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Posts tagged Itaipu Dam

Dams Along the Paraná River, Brazil

22.8S 53.7W

June 16th, 2012 Category: Rivers

Brazil - May 8th, 2012

The wide, greenish-blue line crossing this image of Brazil diagonally is the Paraná River. Here, the river appears widest and most blue in color behind the Engineer Sérgio Motta Dam, formerly known as the Porto Primavera Dam, in the state of São Paulo, Brazil.

South of the dam, the river forms a natural boundary between Paraguay and Brazil until the confluence with the Iguazu River. Shortly upstream from this confluence, however, the river is dammed by the Itaipu Dam, the second largest hydroelectric power station in the world (after the Three Gorges Dam in the People’s Republic of China), and creating another massive, shallow reservoir behind it.

After merging with the Iguazu, the Paraná then becomes the natural border between Paraguay and Argentina. Here, the outline of Argentina’s Misiones Province is clearly visible as it is darker green than the surrounding land in Paraguay (west) and Brazil (east).

Lakes and Rivers by Triple Border Between Brazil, Paraguay and Argentina

25.5S 54.6W

May 7th, 2012 Category: Lakes, Rivers

Brazil, Paraguay and Argentina - May 6th, 2012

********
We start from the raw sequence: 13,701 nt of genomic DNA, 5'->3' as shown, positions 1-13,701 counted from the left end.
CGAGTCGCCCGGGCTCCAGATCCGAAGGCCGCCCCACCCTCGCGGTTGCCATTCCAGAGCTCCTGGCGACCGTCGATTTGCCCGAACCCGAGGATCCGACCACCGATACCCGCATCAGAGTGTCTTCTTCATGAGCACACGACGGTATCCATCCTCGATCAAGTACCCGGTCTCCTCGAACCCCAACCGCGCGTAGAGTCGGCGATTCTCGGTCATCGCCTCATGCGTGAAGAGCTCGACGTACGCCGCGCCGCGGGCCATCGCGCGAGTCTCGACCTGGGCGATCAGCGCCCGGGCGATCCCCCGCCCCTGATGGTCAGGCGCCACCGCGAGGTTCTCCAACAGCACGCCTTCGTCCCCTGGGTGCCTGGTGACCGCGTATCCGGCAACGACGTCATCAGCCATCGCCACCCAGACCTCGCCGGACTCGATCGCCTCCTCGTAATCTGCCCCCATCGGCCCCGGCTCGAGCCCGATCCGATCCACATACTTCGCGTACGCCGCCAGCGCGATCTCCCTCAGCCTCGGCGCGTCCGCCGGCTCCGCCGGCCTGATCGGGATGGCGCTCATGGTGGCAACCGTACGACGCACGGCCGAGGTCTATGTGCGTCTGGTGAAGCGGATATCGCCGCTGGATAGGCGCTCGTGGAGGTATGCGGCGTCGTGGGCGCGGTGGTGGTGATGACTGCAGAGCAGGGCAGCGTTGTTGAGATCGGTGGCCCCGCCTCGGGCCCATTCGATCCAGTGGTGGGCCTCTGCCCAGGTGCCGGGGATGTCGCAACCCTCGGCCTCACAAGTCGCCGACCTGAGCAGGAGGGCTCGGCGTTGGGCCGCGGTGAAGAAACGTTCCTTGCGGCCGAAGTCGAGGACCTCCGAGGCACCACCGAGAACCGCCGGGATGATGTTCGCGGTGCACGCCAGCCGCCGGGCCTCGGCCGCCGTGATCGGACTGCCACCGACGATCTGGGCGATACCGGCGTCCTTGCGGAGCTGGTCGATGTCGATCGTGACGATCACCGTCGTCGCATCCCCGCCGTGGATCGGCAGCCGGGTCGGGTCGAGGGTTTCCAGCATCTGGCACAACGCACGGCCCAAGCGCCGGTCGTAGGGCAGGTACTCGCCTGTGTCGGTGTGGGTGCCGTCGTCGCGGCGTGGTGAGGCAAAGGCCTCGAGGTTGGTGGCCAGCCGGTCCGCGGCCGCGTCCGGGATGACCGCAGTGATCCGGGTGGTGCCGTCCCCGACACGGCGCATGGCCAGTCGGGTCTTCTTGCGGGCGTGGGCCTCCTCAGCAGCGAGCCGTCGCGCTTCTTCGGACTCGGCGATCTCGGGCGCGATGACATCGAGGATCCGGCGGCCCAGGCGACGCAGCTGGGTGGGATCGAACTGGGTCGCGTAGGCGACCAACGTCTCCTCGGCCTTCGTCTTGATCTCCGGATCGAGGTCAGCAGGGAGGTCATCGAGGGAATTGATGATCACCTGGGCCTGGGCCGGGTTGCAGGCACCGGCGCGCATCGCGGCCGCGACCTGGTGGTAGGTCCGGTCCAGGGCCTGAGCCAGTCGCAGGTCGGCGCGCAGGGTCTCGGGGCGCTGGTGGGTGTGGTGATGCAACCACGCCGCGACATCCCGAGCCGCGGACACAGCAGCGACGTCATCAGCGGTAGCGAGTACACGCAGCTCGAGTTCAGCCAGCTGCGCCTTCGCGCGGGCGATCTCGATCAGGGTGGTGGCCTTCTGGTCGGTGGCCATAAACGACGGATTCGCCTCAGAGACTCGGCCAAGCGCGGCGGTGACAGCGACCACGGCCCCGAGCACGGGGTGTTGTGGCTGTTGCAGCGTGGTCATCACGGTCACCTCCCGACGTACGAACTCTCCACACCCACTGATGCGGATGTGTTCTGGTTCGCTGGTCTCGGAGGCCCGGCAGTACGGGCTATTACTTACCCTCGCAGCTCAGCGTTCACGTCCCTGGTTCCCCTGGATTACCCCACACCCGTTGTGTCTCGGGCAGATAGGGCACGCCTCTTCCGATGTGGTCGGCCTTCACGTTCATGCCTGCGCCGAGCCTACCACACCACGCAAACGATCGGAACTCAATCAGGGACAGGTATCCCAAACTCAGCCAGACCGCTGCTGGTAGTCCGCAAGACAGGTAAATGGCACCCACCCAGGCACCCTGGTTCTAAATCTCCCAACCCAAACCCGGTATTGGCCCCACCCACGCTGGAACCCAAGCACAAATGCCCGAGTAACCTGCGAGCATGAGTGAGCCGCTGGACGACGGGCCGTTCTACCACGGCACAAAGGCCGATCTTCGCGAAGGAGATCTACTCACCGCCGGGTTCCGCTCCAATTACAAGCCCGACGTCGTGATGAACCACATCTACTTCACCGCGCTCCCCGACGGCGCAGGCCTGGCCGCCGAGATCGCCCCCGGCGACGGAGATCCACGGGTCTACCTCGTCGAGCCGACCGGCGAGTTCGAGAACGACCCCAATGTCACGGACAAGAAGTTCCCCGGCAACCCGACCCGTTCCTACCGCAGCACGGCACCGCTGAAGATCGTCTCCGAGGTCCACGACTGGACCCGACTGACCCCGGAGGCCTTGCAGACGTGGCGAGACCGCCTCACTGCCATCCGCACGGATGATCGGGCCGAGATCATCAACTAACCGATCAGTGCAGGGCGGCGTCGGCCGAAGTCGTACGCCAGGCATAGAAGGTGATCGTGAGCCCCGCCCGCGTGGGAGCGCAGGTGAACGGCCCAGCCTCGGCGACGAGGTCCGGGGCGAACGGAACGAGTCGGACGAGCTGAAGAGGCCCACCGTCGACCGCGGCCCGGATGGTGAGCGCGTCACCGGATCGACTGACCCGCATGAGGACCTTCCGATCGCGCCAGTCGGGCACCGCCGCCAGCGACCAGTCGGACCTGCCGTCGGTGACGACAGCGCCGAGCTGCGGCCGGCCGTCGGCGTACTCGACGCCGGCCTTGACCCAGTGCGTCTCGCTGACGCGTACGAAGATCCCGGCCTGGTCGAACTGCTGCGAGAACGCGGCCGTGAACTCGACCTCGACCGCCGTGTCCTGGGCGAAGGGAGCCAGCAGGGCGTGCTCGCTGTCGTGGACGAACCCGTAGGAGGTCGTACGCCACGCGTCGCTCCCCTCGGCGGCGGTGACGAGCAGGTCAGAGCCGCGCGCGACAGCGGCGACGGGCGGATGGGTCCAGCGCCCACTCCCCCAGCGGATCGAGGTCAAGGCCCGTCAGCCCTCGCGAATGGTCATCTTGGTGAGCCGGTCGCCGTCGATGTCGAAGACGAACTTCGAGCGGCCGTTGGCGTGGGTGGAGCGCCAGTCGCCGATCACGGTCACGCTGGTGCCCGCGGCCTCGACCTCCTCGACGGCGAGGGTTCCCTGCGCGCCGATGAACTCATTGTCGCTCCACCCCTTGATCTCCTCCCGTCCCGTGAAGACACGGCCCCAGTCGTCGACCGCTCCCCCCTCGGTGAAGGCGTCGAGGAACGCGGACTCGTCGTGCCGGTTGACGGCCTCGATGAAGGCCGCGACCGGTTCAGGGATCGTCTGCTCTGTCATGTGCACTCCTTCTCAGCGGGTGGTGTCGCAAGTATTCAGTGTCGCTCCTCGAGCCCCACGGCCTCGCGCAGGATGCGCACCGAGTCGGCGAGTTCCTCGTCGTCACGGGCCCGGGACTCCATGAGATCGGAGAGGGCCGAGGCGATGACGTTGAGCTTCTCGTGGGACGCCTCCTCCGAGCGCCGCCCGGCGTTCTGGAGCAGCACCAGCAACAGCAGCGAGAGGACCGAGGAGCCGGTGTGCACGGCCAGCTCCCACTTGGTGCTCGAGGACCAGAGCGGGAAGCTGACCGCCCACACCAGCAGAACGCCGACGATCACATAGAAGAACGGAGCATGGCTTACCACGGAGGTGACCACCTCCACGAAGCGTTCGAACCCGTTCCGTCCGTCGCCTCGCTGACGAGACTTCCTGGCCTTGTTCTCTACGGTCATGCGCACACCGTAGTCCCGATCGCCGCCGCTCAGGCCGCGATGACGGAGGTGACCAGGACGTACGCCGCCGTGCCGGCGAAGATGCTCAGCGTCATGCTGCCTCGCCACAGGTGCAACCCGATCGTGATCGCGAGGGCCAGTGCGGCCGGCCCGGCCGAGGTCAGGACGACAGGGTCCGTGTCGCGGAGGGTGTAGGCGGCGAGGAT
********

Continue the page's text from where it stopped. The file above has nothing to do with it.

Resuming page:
Near the center of this image are the cities of Foz do Iguaçu, Brazil, and Ciudad del Este, Paraguay, by the triple border between Brazil, Paraguay and Argentina. Flowing towards the cities from the top center is the Paraná River, changing in color from brown with sediments to greenish blue in the large reservoir behind the Itaipu Dam, a hydroelectric dam on the Paraná River.

Visible to the west, near the left edge, is the dark blue Rio Yguazú Lake. To the east, in the dark green vegetated area, the San Antonio River can be observed. It is a tributary of the Iguazu River, and forms the border between Misiones Province in Argentina and Paraná State in Brazil.

Foz do Iguaçu by Triple Frontier Between Brazil, Paraguay and Argentina

25.5S 54.5W

February 7th, 2012 Category: Lakes, Rivers

Paraguay, Brazil, Argentina - December 29th, 2011

The white area near the top of this image is the city of Foz do Iguaçu, in the Brazilian state of Paraná, by the triple border between Brazil, Paraguay and Argentina. Visible to the north of the city is the reservoir created by the Itaipu Dam, a hydroelectric dam on the Paraná River located on the border between Brazil and Paraguay.

The dam is the largest operating hydroelectric facility in terms of annual generating capacity, generating 94.7 TWh in 2008 and 91.6 TWh in 2009. In 2008 the plant generated a record 94.68 TWh, supplying 90% of the electricity consumed by Paraguay and 19% of that consumed by Brazil.

Visible to the west is the Rio Yguazú Lake, while to the east, the San Antonio River, a tributary of the Iguazu River, can be seen. The San Antonio River forms the border between Misiones Province in Argentina and Paraná State in Brazil. South of the San Antonio’s source near Barracão, the international border continues south along the Pepiri-Guazu River, which forms the border between Misiones Province and Santa Catarina State.

Itaipu and Rio Yguazú Reservoirs in Brazil and Paraguay

22.7S 57W

April 4th, 2010 Category: Lakes, Rivers